HMS BULWARK

HMS BULWARK, laid down 1899

HMS BULWARK, laid down 1899

HMS BULWARK. There have been seven warships with this name, and the Amphibious Assault Ship that  is the current HMS Bulwark is the flagship of the Royal Navy. The fifth HMS Bulwark was a Formidable class battleship laid down in 1899 in Devonport. She was commissioned in 1902 and served with the Mediterranean Fleet for five years. In 1907 she was withdrawn from service for a refit and on completion was transferred to the Home Fleet. In 1908 she was commanded by Captain Robert Falcon Scott, later to achieve lasting fame as Scott of the Antarctic. She had another refit in 1912 and re-entered service as part of the 5th Battle Squadron. She had a crew of 750 men.

Anne  Marie Rutter was my great grandfather William Rutter’s eldest child. She was born in 1859, shortly after he had moved to the baker’s shop in Stradbroke in Suffolk (this shop is still there and it is still a baker’s). He had been married a year earlier in Bloomsbury to Annie Hurry. Although Annie Hurry was a Londoner she came from East Anglian stock and her father came from Norwich; her husband William Rutter had been born in Suffolk.

At the age of 21 my great aunt Anne was helping her father in the shop but there was not enough work in Stradbroke for all his children and many moved away as they grew up. Anne followed her younger brother Alfred to the midlands and by the age of 31 she was living in Burton-Upon-Trent and helping out there in a confectioner’s shop. It was in that shop that she met the young man William Astley who was a native of Burton. When the couple were married in 1897 he was 25 and she was 38. In view of the wife’s age they only had one child, a son William, who was born in 1898. By then they had moved to Birmingham where Alfred was now the proprietor of a baker’s shop, and William and Anne Astley’s son was born in Edgbaston. Alfred Rutter gathered other members of his family around him in Birmingham including his half-brother Frank, but he retired to his birth-place home in Suffolk and ended his days there in 1950.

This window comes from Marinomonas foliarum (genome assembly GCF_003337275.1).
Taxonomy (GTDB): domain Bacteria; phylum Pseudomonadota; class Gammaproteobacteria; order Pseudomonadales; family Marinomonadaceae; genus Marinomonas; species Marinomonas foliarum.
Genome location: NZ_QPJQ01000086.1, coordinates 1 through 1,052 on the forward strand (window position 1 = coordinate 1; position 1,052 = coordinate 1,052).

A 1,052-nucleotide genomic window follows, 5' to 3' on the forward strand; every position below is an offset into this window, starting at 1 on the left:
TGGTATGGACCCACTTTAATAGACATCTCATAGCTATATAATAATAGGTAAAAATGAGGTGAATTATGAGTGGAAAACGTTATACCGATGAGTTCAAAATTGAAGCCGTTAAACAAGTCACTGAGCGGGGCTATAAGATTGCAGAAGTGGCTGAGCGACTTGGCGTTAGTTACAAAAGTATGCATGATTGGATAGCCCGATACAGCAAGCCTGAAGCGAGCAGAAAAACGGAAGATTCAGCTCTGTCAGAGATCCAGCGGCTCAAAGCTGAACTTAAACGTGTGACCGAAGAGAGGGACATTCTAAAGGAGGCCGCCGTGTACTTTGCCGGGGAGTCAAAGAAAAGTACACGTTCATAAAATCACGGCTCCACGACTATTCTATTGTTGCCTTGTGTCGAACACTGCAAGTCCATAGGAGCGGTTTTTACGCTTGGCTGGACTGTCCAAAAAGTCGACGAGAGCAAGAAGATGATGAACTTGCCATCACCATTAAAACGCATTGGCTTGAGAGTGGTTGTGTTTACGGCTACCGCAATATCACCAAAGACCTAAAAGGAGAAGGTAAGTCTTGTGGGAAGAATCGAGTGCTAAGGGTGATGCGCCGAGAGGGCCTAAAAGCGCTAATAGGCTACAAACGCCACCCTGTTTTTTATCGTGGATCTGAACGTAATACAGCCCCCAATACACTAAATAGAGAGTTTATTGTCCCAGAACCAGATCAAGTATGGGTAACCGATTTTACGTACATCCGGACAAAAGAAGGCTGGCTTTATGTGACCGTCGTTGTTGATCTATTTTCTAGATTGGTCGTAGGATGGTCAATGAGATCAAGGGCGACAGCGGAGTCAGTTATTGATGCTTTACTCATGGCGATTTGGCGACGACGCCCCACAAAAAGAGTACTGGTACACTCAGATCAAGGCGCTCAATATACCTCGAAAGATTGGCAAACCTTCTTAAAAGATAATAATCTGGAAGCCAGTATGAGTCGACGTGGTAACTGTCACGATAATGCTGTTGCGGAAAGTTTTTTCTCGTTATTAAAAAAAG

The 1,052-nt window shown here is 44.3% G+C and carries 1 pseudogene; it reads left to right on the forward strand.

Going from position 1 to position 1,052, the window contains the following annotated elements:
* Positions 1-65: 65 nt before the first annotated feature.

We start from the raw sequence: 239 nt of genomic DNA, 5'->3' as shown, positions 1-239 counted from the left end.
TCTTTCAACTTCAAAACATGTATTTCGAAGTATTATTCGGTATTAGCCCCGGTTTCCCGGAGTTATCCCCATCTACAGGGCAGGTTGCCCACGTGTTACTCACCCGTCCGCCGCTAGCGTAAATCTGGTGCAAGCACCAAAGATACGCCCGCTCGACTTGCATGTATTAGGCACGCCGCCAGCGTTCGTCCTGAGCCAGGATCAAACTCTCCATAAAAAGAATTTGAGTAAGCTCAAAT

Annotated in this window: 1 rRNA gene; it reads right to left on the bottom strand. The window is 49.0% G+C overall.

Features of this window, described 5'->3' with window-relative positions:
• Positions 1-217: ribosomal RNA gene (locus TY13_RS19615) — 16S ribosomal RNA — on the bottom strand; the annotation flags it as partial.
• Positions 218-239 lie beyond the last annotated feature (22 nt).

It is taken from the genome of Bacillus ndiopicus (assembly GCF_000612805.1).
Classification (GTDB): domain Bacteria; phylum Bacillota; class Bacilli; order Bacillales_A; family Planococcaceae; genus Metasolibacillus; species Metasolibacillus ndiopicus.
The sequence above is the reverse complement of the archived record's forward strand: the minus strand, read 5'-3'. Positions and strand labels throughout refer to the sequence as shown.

Young William Astley junior had only recently left school when the First World War broke out and he immediately signed  up to serve in the Royal Navy. He was assigned the rank of Boy, First Class and was sent to serve on the battleship HMS Bulwark. On the outbreak of war the 5th Battle Squadron had been given the task of guarding the Channel ports and in November 1914 she was lying at Sheerness on the mouth of the river Medway in north Kent.

Cordite was smokeless propellant, a development of gunpowder and was the explosive used in naval guns as well as in .303 rifle shells. In HMS Bulwark it was stored near a boiler-room bulkhead, and the heat led to a devastating explosion which destroyed the ship. Of the crew only fourteen were pulled from the water alive and two of these later died of their injuries. The bodies of most of the dead were never recovered and among these was  that of cousin William Astley. He was just 16 years old.

To lose your only son at so young an age would have been unimaginably awful for his parents but life went on. Anne died in Birmingham at the age of 82 in 1942, two years after the death of her husband.

William Astley 18 February 1898 – 26 November 1914.

JOSEPH MASON

joemasonspage@gmail.com

THE HISTORY OF EAST ANGLIA

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